Step Four: Story Beats

The actual plotting of my novel took the form of story beats. For those of you who do not know, story beats are the basic plot points that keep a novel moving toward its conclusion (much like the beat of a base drum in music). I am a strictly linear writer: I plan, write, and edit chronologically. Therefore, when I plotted The Cogsmith’s Daughter, I did so in order, from beginning to end.

I wrote my story beats out in list/bullet point form. I did this by hand, because I tend to think better when I brainstorm by hand, and I like to physically track the story and any changes. Some of my story beats were very specific (Lord Varick visits Aya at work), while others were vague (Aya somehow runs into Willem). However, I ensured that not a single one was wasted. Each beat had to advance the story toward its conclusion and provide entertainment for the reader.

That is my number one tip for plotting out your novel: make sure that every move your characters make and every scene you write advances the story toward its conclusion and is entertaining for your reader.

I hope you all enjoyed this brief insight into the planning process behind The Cogsmith’s Daughter. Like I said, these techniques may not work for everyone, but I hope they still inspire you to start thinking about your next writing project!


How do you plan your manuscripts — or do you plan at all? What is your best tips for the planners out there? Share them below!

 

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Kate M. Colby is an author of science fiction, fantasy, and nonfiction. When she is not writing or working, Kate enjoys playing video games, antiquing, and wine tasting. She lives in the United States with her husband and furry children.

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Posted in The Desertera Series, Writing & Publishing Articles, Writing Craft & Tips
13 comments on “How I Plotted My Novel’s First Draft
  1. Nikki B. says:

    Your little map made me smile. I have a world building obsession. For one series of eight books that is yet to be written, I created a brand new Texas city complete with street maps, business listings, a community college and university. I liked the city so much, I moved another series from NYC to this city to be the other family’s rivals.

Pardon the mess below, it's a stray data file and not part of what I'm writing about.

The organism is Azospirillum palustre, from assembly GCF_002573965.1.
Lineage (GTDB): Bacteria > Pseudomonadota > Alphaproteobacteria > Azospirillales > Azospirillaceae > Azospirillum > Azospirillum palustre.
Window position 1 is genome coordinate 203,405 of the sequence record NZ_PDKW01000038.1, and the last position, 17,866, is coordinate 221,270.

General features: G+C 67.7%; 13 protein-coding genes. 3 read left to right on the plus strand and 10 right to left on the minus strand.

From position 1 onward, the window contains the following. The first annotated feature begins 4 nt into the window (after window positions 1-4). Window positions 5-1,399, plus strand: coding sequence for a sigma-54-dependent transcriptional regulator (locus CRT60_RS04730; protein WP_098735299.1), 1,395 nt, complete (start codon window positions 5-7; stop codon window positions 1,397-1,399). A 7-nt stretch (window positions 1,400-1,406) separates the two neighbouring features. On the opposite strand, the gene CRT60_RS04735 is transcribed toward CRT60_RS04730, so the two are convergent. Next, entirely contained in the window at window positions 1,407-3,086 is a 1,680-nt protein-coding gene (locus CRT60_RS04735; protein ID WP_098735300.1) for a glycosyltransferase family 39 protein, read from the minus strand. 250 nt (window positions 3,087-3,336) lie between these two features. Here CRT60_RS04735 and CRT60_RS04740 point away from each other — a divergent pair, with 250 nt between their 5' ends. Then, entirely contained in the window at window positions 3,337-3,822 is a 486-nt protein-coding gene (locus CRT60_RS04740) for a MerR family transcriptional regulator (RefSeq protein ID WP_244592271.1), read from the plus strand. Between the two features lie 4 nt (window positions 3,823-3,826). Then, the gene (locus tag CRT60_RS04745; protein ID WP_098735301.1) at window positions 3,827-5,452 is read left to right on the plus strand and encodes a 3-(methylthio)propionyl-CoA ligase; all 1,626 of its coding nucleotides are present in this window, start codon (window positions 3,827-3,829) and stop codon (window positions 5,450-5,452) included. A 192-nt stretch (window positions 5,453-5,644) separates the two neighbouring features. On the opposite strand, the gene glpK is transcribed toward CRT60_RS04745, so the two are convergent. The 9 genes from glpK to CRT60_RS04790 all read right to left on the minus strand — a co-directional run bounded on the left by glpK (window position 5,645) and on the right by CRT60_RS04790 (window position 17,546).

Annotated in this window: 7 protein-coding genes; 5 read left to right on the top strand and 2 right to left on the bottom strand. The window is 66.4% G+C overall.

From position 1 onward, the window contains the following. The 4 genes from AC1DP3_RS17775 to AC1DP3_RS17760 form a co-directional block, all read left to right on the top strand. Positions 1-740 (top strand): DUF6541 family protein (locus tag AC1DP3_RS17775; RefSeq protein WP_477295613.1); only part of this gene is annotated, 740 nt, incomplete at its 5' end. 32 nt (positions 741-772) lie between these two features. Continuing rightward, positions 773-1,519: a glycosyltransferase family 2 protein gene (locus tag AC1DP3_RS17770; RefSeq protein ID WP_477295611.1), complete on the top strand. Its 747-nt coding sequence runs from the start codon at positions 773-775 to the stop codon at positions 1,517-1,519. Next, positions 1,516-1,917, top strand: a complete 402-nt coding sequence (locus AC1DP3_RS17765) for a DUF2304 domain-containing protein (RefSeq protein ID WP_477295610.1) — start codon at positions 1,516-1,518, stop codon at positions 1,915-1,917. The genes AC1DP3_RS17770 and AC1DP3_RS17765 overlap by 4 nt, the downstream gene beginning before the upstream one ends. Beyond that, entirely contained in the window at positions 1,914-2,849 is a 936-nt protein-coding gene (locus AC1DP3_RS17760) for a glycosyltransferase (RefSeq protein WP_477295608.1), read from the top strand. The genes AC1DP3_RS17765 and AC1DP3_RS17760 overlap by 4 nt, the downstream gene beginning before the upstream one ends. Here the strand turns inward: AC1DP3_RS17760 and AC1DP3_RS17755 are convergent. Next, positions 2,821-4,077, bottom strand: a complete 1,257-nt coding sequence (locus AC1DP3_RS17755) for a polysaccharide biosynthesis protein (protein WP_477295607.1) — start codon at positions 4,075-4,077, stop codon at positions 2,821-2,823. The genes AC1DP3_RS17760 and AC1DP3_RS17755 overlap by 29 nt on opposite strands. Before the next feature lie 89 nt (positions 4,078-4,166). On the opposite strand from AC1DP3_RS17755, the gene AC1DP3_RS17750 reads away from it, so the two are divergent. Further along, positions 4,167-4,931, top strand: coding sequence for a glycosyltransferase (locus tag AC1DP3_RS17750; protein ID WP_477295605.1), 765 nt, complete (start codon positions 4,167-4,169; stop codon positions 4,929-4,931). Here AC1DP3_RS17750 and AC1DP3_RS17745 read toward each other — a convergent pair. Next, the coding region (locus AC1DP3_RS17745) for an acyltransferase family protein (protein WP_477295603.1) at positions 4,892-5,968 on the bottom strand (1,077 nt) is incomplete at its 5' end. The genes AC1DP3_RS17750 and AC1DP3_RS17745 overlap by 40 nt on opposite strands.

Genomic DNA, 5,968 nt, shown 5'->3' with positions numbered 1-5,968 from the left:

I’ve also been known to spend days (okay weeks) (okay months) on creating maps so they not only look pretty but also flesh out my world. I try and do this before NaNo, like I did with my fantasy world for “Shifters.” For that one, I had to create mythologies, and shifter inheritance, and tattoo placement so that I too could make sure the continuity was right. Even if no one but me sees them, I know my world and can then put my characters in it.

    Thank goodness for Scrivener, as it’s perfect for keeping all this info in one place. 🙂

    Liked by 2 people

    • That is awesome! I don’t know if I could handle making a whole, detailed city, but I’m pretty proud of the little layout I made with my map. I need to do a better job of organizing all of this in Scrivener. I have a lot of little continuity things that need to be recorded in my doc, but I’m planning to do that during the revision process since some of them might change anyway.

      I’d be really interested to learn more about your mapping and world building processes. You know, if you ever feel like sharing or need blog post material lol.

      Liked by 1 person

      • Nikki B. says:

        Ha, funny you should say that! I have a world building one on my list of possible topics. It’d probably take me as long to share it all as it did to create it all, but hey, that’s half the fun. 🙂

        Liked by 1 person